Monday, September 10, 2012

Is it OK to Home Church?

When is it a good idea to stay at home and do church? I have been asking myself this question a lot lately because of how my faith perspective has changed. My eclectic views don't necessarily fit in well anywhere. I am still a very conservative born again Christian, but going to church on Sunday doesn't satisfy me because I believe we should be keeping a Saturday Sabbath. I could attend on both days, but for some reason Sunday Christians seem to preach a lot on how keeping Torah is wrong and how Jesus did away with the keeping of the so-called ceremonial laws. One woman, while sharing at the pulpit, even called the keeping of the Law bondage and we had been freed from that. However, this flies in the face of Paul's understanding of the Law in Romans and John's in 1 John.

Romans 7:12 (KJV)
12 Wherefore the law is holy, and the commandment holy, and just, and good.

1 John 5:3 (KJV)
3 For this is the love of God, that we keep his commandments: and his commandments are not grievous.

I could also attend a Messianic congregation on Saturdays, but I object to the use of Contemporary Christian music. It is, in my mind, the blending of the holy with the profane, as spoken of in 2 Corinthians.

2 Corinthians 6:14-17 (KJV)
14 Be ye not unequally yoked together with unbelievers: for what fellowship hath righteousness with unrighteousness? and what communion hath light with darkness?
15 And what concord hath Christ with Belial? or what part hath he that believeth with an infidel?
16 And what agreement hath the temple of God with idols? for ye are the temple of the living God; as God hath said, I will dwell in them, and walk in them; and I will be their God, and they shall be my people.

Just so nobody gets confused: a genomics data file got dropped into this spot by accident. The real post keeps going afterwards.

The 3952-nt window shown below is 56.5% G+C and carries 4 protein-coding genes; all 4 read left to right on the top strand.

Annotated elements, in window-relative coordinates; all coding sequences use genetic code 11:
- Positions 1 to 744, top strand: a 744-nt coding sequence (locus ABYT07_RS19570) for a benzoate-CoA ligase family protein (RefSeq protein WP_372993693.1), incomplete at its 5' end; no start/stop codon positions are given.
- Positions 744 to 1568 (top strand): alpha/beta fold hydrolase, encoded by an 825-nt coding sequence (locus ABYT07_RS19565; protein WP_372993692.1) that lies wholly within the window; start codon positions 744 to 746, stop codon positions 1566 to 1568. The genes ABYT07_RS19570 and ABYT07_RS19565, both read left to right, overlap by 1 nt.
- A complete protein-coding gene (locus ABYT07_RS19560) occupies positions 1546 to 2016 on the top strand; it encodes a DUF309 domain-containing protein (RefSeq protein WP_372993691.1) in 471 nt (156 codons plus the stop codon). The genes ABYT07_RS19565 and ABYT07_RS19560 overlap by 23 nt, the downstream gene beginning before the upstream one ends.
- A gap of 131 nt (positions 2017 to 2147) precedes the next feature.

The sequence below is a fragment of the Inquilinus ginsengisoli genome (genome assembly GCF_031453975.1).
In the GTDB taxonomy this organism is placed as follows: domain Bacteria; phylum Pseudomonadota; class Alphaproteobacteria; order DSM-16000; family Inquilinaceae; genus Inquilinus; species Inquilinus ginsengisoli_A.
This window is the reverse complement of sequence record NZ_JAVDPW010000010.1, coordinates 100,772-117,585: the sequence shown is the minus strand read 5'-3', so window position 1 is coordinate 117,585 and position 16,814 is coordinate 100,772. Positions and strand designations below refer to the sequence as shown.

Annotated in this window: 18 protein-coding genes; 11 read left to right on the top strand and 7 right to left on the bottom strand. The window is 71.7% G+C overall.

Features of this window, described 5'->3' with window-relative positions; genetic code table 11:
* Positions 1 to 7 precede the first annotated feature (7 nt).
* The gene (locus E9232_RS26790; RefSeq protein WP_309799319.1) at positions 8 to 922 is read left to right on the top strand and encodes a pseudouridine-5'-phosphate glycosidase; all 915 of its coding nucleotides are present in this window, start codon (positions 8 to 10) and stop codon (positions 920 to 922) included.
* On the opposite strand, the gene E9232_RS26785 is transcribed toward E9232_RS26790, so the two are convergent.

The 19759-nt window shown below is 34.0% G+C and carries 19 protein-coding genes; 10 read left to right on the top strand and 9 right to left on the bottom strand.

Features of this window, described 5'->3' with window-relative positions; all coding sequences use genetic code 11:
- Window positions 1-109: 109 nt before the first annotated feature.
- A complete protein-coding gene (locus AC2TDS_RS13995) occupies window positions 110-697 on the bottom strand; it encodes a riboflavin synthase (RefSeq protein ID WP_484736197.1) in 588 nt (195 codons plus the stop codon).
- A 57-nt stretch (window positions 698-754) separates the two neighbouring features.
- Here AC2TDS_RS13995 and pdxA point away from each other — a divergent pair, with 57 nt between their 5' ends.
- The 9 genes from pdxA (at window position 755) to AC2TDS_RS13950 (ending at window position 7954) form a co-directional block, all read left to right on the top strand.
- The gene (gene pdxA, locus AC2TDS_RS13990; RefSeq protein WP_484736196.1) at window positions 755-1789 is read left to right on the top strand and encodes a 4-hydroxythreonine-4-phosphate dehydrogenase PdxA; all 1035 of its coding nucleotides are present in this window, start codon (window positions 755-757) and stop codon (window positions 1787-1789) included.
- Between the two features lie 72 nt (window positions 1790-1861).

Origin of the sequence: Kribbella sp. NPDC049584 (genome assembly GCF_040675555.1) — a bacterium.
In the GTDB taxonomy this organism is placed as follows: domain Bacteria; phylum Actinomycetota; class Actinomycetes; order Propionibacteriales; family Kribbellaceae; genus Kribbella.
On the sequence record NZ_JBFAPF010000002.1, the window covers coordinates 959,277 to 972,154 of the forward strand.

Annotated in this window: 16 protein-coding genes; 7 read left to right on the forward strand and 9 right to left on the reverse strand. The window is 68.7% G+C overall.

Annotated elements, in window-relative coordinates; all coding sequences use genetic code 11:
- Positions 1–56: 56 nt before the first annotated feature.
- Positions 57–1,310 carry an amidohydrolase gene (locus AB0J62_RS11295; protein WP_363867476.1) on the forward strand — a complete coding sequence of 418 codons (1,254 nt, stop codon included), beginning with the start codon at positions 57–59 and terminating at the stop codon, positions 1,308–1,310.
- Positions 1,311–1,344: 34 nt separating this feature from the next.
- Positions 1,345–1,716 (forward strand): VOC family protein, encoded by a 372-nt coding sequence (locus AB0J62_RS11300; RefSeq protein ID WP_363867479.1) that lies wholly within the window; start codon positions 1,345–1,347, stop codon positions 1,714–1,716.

17 Wherefore come out from among them, and be ye separate, saith the Lord, and touch not the unclean thing; and I will receive you,

I also recognize the important of gathering together in corporate worship.

Hebrews 10:25 (KJV)
25 Not forsaking the assembling of ourselves together, as the manner of some is; but exhorting one another: and so much the more, as ye see the day approaching.

So what should I do? For right now my son and I are worshiping at home together, but I'm hoping that I will find something that will work eventually. What do you think?


  1. I hope I can help with a few words of encouragement. The Bible is very clear on all your concerns, and I'll try to do justice to God's Word by not stating something that's not there. Romans 14:5-6 says that there are no days that are more special than any other days. What's important is that we give all days, regardless of what they're used for, over to the Lord. 1 Corinthians 10:31 states that we are to do all things to the glory of God. That includes our worship of Him. A thought question would be whether all worship glorifies Him. Matthew 15:9 states that the answer is no. Many worship God in vain. God has told us how He wants to be worshiped, and Hebrews 10:25 states that part of our worship needs to be with other believers. As far as a Saturday Sabbath, after the death of Jesus Christ, the Apostle Paul and the rest of the early church came together to worship on the first day of the week (Acts 20:7). Believers gathering to worship God on Sunday has been the pattern ever since. A house church is a great choice in certain situations, but there are also many limitations. 1 Corinthians 11:3; 14:33-35, states that only a man, in a proper relationship with God, can be the leader of a house church. Anything else would not constitute a church at all. Also, there have to be at least two believers, both baptized, both members, in order to constitute a house church. 1 Timothy 3:1-7 would be a great passage to look at for some of the requirements of being a qualified, God honoring pastor.